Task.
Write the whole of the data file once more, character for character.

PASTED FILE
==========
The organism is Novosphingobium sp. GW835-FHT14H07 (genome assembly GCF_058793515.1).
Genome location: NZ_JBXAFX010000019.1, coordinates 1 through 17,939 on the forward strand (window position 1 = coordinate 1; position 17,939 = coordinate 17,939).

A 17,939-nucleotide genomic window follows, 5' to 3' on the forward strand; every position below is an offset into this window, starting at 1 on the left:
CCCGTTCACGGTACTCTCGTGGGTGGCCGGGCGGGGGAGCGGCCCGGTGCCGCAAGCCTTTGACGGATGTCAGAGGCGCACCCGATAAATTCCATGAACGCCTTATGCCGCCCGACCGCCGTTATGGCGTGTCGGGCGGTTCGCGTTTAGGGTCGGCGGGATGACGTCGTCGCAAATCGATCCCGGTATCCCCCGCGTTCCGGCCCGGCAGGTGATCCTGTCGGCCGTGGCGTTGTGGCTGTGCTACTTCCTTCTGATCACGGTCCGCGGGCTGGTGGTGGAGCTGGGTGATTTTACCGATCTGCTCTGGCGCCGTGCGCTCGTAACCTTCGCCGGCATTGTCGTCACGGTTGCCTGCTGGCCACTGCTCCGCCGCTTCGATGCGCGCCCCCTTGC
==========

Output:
The organism is Novosphingobium sp. GW835-FHT14H07 (genome assembly GCF_058793515.1).
Genome location: NZ_JBXAFX010000019.1, coordinates 1 through 17,939 on the forward strand (window position 1 = coordinate 1; position 17,939 = coordinate 17,939).

A 17,939-nucleotide genomic window follows, 5' to 3' on the forward strand; every position below is an offset into this window, starting at 1 on the left:
CCCGTTCACGGTACTCTCGTGGGTGGCCGGGCGGGGGAGCGGCCCGGTGCCGCAAGCCTTTGACGGATGTCAGAGGCGCACCCGATAAATTCCATGAACGCCTTATGCCGCCCGACCGCCGTTATGGCGTGTCGGGCGGTTCGCGTTTAGGGTCGGCGGGATGACGTCGTCGCAAATCGATCCCGGTATCCCCCGCGTTCCGGCCCGGCAGGTGATCCTGTCGGCCGTGGCGTTGTGGCTGTGCTACTTCCTTCTGATCACGGTCCGCGGGCTGGTGGTGGAGCTGGGTGATTTTACCGATCTGCTCTGGCGCCGTGCGCTCGTAACCTTCGCCGGCATTGTCGTCACGGTTGCCTGCTGGCCACTGCTCCGCCGCTTCGATGCGCGCCCCCTTGC